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Son’s abuse account kept Jerry Sandusky off the stand

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Jerry Sandusky, pictured with his wife Dorothy, was convicted Friday on dozens of child sexual abuse charges.

BELLEFONTE, Pa. — Matt Sandusky went to the Centre County courthouse on June 11. He took a seat. He was, it seemed to all, a loyal if silent supporter, there in a show of solidarity for his adoptive father.

For more than a week, eight men would testify they had been abused as boys by Jerry ­Sandusky, the former assistant Penn State football coach. They had been boys like Matt — children who had met Sandusky through his charity, Second Mile. These were boys with troubled backgrounds. Boys perhaps looking for a stable parent. Their testimony was gruesome, and it left some of them in tears all over again.

When the victims’ testimony ended, Matt Sandusky, according to his two lawyers, was ready to return to the courthouse, but in a much different role: as a victim willing to testify against ­Jerry Sandusky.

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The lawyers, Andrew Shubin and Justine Andronici, said in a statement that Matt Sandusky had been abused, as well. His testimony never became necessary. Jerry Sandusky was convicted Friday, and it is unclear if Matt will ever tell his story publicly.

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Court records and interviews suggest his story is a complicated and painful one, with some nightmarish scenes from life with his adoptive father. His own broken marriage. A brush with the law. Financial struggles. And, it seems, plenty of regret.

His biological mother, Debra Long, when charges first came out and accusers were stepping forward, said she had tried early on to get the authorities to take action. Long said she knew her son was in trouble in Sandusky’s home,but was unable to prevail and stop it. Mike Long, her husband, said his wife felt ignored by the authorities once her son was adopted.

“She feels like she let the other victims down by not being able to stop this back then,” Long said in an interview in November on his wife’s behalf. “It’s weighing real heavily on her mind.”

Jerry Sandusky’s lead lawyer, Joseph Amendola, repeatedly said other victims were lying leading up to and during the trial. He also disputed Matt ­Sandusky’s statements. After the verdict late Friday night, ­Amendola said Sandusky told him that he had never done anything inappropriate to Matt.

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“Well, of course, they were crushed by that,” Amendola said of the reaction to Matt’s statement by Sandusky and his wife, Dorothy.

In light of Matt Sandusky’s willingness to come forward with his threatening testimony, Amendola decided not to put the defendant on the stand once prosecutors told him they would call Matt to testify as a rebuttal witness. Amendola said Matt’s statement prevented him from putting on his best defense for Jerry Sandusky.

“Our whole case was predicated on Jerry testifying,” he said. “If we called Jerry ­Sandusky as a witness, it would almost certainly have resulted in the commonwealth being permitted to call Matt Sandusky.

“Jerry Sandusky still wanted to testify. He denied that he had ever had contact with his son, Matt.”

In the end, the jury’s verdict will probably put Jerry Sandusky behind bars for the rest of his life.

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Matt Sandusky, 33, put himself in the same category with the eight victims who described how difficult their lives have been — but the jury did not hear Matt’s struggles.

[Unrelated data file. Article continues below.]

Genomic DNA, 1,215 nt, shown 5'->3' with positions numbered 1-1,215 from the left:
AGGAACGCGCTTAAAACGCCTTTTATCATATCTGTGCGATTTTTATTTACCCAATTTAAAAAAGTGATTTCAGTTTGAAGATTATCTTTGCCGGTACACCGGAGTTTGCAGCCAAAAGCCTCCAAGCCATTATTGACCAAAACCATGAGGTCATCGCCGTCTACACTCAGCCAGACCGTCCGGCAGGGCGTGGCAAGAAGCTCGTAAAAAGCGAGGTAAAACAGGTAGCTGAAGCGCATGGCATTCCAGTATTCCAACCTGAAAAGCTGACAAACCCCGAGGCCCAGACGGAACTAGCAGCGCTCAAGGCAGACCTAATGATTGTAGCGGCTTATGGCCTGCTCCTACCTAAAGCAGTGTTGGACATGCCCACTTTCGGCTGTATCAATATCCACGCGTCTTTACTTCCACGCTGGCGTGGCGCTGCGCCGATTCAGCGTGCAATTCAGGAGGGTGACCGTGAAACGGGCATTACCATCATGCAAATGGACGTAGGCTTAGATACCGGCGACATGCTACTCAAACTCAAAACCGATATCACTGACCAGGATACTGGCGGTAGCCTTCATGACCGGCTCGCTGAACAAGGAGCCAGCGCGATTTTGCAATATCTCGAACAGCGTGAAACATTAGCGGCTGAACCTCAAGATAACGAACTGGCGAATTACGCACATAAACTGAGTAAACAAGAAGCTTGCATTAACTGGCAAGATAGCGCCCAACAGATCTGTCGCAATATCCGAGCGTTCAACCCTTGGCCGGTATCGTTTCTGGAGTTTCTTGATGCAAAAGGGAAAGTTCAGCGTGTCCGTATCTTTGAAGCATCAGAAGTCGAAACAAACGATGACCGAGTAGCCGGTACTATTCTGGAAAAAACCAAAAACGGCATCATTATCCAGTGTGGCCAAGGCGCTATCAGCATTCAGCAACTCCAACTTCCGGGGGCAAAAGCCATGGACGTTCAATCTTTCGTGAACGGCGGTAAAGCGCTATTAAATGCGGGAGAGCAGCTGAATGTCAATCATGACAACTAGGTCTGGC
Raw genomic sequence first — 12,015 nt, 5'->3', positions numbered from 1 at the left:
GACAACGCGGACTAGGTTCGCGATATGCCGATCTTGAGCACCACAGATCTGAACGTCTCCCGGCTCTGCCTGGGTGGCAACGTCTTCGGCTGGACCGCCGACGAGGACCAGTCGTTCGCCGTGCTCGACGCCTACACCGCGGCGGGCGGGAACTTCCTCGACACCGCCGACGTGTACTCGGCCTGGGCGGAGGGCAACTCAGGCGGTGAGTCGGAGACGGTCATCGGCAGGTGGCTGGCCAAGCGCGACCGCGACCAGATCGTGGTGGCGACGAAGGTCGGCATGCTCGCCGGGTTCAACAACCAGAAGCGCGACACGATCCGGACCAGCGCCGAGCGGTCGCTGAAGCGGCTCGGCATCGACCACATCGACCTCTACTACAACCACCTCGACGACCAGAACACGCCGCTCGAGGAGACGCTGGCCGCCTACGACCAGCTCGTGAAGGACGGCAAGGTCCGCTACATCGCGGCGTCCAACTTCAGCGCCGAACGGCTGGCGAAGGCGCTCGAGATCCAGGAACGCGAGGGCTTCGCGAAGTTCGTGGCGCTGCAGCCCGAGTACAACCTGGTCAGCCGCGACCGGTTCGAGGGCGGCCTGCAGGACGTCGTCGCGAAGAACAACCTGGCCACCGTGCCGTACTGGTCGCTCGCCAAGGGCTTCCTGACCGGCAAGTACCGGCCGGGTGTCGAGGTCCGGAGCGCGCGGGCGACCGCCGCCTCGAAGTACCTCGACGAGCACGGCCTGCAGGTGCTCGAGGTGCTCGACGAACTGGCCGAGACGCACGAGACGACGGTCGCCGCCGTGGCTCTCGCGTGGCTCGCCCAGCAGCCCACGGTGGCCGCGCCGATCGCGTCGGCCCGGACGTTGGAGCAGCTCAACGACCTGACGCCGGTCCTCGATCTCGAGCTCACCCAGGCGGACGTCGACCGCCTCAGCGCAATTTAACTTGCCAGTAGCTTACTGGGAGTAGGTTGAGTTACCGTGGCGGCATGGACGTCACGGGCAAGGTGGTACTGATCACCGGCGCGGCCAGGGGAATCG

Matt was an 8-year-old foster child when he first met Jerry Sandusky. As with the accusers who testified, Jerry Sandusky took a close interest in Matt and wanted to be a mentor for him soon after he entered Second Mile.

Mike Long said Sandusky took Matt on trips, gave him tickets to football games, and escorted him around the Penn State athletic facilities, as he did for the victims who testified. “Jerry liked tall, thin boys that he could overpower,” Long said.

Matt started living in ­Sandusky’s home in 1995 after setting a barn on fire.

“That wasn’t anything more than just a normal kid messing around, but the courts used it to make Matt go live with Jerry,” Long said. “His behavior took a real turn for the worse after that.”

Mike Long said he started suspecting something was wrong when Matt was 11.

Long said Matt ran away from the Sandusky house to go to the home of his biological grandparents one night in a rainstorm. When Harold ­Heichel, Matt’s grandfather, saw Jerry Sandusky driving up to his home, he hid Matt. Jerry ­Sandusky went on to confront Heichel that night, Long said.

“Harold pushed Matt into the basement behind the door,” Long said of the grandfather, who died about seven years ago. “He was in his protective mode.”

At 18, Matt was adopted as an adult, the youngest of the six children Jerry Sandusky, now 68, adopted. He also changed his last name from Heichel to ­Sandusky.

Matt went on to become an equipment manager for the Penn State football team. Jerry Sandusky even bought Matt a car, a Ford Escort, Long said.

When the grand jury report came out last year, Long said his wife realized, to her horror, that she witnessed the pattern of ­behavior Jerry Sandusky displayed toward Matt and the other victims. Debra Long said she had contacted officials in Centre County in the mid-1990s to alert them about Jerry Sandusky.

“My son was afraid of Jerry,” Debra Long told ABC in an interview last November. “If Jerry said don’t talk, he didn’t talk. I would sit back and watch when Jerry would show up, how excited Matt was. And then, as time went on, I would watch the same kid hide behind the bedroom door and say, ‘Mom, tell him I’m not home.’”